A towering Gothic cathedral that’s stood solidly on a square in Lyon for centuries has just come crashing down, only to be reassembled in brilliant abstract swirls of color. Glowing birds swoop through the night sky. And a unicorn joins flying horses on a hillside that’s glittering with candles.
Everywhere you look, Lyon is constantly transforming as colorful moving images appear on buildings and glowing kinetic sculptures and lighted decorations fill the streets.
I was fortunate enough to be in the city for its annual Fête des lumières, a December tradition that predates most festivals of light anywhere else. Lyon is the starting or ending point for cruises on France’s Rhone and Saone rivers and itineraries often include two or three days docked in the city.
Lyon’s festival is a phenomenon that draws 3-million visitors from across Europe each year, but is virtually unknown in North America. Here’s a brief look at what you’re missing:
A long-developing tradition
Lyon’s annual festival of lights started with a uniquely Lyonnaise tradition of lighting up every window with votive candles in honor of Mary, the mother of Jesus, on the Dec. 8 Feast of the Immaculate Conception.
By the 1960s, it expanded with a competition for the best-lit shop windows, and in later years evolved again into a festival of lighting art, with artists competing to light up and project scenes on the city’s many ornate buildings and churches.
Even though the festival coincides with the Christmas season, the artworks aren’t seasonal and they only appear for the four days of the festival and aren’t repeated in later years. Planning for the event starts in January, with hundreds of lighting artists submitting concepts based on the latest in lighting technology to an organization called the Lighting Urban Community International, which started in Lyon but now has members involved in light art in dozens of countries around the world.
Winning artists receive grants and spend months setting up their installations, whose vivid video shows can be so large they can cover entire buildings or even hillsides.
Seeing as much as possible
The festival covers so much of old Lyon that it will take at least three full evenings to hope to see everything. There are three main routes through the city and some of the exhibits are so popular there are long queues that barely move through the narrow streets.
A highlight of the 2017 event was a 15-minute spectacle on the Gothic façade of the Saint-Jean Cathedral that by stages tore down and rebuilt the structure in fantastic abstract forms to the accompaniment of a musical score. Called Unisson, the soaring light show is the creation of “dreamer” Helen Eastwood and lighting designer Laurent Brun and it held the assembled crowd in awe.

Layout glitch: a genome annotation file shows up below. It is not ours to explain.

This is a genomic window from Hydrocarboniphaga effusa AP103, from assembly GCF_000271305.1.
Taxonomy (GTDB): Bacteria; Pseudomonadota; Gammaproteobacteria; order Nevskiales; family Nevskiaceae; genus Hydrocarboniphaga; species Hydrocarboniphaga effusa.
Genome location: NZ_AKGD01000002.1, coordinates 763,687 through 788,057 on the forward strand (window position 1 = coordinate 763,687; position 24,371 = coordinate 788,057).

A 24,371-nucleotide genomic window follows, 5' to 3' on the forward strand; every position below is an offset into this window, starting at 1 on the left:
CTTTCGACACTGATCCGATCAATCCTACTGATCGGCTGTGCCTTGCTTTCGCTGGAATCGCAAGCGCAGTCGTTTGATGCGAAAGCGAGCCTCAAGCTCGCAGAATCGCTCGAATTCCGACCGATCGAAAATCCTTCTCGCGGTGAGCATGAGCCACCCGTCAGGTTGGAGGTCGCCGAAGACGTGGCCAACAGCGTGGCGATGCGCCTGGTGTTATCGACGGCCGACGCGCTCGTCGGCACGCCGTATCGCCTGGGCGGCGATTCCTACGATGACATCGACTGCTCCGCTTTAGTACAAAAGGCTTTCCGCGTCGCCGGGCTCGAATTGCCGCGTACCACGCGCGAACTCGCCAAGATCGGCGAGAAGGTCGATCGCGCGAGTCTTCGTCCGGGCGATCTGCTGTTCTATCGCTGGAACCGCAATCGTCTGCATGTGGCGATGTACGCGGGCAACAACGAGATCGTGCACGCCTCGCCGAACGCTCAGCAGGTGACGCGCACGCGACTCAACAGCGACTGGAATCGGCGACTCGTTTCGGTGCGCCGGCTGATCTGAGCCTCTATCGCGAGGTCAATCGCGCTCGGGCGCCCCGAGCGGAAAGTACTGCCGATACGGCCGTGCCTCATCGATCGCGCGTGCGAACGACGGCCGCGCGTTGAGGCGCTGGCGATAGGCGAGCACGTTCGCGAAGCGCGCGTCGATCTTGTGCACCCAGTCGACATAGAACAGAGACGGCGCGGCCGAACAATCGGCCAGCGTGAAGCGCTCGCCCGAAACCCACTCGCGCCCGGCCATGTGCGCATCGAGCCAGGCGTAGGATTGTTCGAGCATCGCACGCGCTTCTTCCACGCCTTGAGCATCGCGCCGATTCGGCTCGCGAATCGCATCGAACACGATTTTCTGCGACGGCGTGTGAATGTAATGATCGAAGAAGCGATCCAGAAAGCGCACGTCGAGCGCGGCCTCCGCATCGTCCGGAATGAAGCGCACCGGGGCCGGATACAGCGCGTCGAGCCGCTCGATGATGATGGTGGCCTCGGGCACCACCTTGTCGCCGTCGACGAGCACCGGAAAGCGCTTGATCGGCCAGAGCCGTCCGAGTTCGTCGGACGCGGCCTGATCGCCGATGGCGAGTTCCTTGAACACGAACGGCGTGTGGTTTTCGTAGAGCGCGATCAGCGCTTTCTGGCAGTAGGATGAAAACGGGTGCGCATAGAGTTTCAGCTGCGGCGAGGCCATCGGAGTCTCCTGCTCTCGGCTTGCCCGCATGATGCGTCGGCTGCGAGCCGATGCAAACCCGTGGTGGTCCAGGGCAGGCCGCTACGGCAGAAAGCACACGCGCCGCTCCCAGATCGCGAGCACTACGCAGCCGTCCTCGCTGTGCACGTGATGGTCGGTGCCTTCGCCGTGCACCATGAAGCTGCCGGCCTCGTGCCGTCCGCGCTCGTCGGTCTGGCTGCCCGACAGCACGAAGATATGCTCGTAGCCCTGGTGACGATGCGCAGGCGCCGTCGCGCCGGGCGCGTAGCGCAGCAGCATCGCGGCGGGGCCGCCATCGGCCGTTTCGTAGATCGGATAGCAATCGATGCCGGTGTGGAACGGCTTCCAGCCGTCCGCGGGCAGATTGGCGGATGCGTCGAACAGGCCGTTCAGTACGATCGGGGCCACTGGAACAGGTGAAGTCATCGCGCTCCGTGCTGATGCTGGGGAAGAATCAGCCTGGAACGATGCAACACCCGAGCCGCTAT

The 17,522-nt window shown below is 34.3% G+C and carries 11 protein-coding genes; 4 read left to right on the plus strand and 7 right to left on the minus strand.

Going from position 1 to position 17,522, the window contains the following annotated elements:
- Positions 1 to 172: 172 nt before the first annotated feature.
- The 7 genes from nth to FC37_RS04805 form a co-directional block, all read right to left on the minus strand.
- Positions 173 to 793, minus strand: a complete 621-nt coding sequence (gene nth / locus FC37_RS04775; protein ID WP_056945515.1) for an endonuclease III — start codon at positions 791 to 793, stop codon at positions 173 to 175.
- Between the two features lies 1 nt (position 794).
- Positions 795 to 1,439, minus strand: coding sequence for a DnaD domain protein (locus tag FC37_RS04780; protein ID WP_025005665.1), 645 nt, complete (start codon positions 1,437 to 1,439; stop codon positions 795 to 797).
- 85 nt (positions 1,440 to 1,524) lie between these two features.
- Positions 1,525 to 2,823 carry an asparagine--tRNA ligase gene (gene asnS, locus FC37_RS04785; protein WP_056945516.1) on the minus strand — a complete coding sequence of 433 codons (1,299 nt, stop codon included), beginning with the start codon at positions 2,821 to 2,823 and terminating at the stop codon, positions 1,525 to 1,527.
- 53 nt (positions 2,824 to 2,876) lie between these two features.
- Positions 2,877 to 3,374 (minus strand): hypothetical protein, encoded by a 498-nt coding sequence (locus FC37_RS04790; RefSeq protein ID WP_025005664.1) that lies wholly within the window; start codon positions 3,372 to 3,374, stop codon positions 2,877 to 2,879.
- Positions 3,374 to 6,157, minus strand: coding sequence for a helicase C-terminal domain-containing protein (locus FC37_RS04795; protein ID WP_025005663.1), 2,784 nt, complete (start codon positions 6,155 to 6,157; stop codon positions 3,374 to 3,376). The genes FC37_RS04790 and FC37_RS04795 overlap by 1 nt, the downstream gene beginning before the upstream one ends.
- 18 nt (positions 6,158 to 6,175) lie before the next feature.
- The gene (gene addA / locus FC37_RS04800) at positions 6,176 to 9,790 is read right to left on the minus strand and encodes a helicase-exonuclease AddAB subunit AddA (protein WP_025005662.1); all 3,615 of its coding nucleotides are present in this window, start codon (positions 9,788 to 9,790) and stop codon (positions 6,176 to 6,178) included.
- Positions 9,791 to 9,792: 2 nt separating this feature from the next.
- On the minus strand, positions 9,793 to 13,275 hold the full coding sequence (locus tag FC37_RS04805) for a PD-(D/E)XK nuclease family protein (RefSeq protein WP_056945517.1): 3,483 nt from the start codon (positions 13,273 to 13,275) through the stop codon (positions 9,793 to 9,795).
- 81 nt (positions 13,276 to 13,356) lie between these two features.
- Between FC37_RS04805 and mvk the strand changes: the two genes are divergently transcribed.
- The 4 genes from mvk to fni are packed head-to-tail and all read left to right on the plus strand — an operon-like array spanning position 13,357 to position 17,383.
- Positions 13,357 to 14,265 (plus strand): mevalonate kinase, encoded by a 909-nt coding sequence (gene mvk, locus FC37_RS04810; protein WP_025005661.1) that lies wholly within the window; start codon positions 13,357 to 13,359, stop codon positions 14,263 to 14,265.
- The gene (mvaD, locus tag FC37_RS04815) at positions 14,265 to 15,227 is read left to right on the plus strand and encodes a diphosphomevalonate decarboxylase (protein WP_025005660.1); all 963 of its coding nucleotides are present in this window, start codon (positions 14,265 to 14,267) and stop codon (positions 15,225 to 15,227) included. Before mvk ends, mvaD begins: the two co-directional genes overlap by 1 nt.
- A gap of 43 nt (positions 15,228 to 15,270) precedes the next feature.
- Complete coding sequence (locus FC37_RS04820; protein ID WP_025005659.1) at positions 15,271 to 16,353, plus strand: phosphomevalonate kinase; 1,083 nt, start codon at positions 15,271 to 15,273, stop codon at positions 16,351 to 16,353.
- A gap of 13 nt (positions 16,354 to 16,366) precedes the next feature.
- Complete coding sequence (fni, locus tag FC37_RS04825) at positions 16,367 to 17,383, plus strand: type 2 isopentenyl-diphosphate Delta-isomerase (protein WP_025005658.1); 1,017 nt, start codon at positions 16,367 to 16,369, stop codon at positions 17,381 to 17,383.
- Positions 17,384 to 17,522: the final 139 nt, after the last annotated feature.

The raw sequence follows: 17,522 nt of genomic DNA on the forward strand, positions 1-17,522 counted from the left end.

The city hall and fine arts museum around the Place des Terreaux square became the screen for Enoha Fait son Cinéma, an homage to the movies by video designer Nathanaëlle Picot that has the main character Enoha—a seven-year old girl– moving happily through scenes that reference everything from early silent films to James Bond to Hollywood musicals.
Another stunningly dramatic effect was Golden Hours by Jacques Rival that turned a statue in The Place des Jacobins into what appeared to be a mantle clock inside a vast glass dome. It came dramatically to life with a light show and puffs of smoke every quarter hour.
Most popular of all was the vast projection across an entire valley of the fantasy of horses from the sky coming to earth. The otherworldly flying steeds mingled with real horses who pranced and galloped in lighted liveries across the ancient stage of a Roman ampitheater on the Fourviere hill. Called Balaha, it was produced by video producer Damien Fontaine and brought excited cheers and gasps from the packed crowd gathered on a cobblestone courtyard at the base of the hill.
Flashes of creativity have lasting benefits
The popularity of the festival has had an impact on the appearance of Lyon throughout the year. To act as bright canvases for the light shows, the handsome French Baroque buildings of the city center have been immaculately cleaned. The limestone walls of the city’s cathedrals are as white as they were when they were built centuries ago. Interiors and exteriors of public buildings are impressively lit in dramatic colors.
And the festival is having spinoff effects in cities across the globe. Lighting artists who had their start in Lyon have done installations in recent lighting exhibitions in Montreal and Hong Kong.
As brilliant as they are, these shows are fleeting. Most of the displays for the Lyon festival were purpose-built for the festival and won’t be repeated.
To join the fun
Lyon is super busy during the festival that runs from Dec. 7 to Dec 10 each year. You’ll need to make a hotel booking months in advance. And because restaurants are stretched, it’s also a good idea to make dinner reservations as well.
The festival events happen in the evening, when the temperatures can cool to near freezing, so it’s essential to dress in layers. Comfort takes precedence over style in the days of the festival; a lot of walking is involved and comfortable shoes are essential. It can rain, so a waterproof jacket and umbrella are wise accessories. In the darkness, it’s also easy to get separated in the crowds from your companions, so it’s also a good idea to have a colored light or luminaire to signal your location.
More information on visiting is on the OnlyLyon website.
Canadians have a logistical advantage because Air Canada offers daily direct flights to Lyon from Montreal. They’re the only direct flights to the city from North America.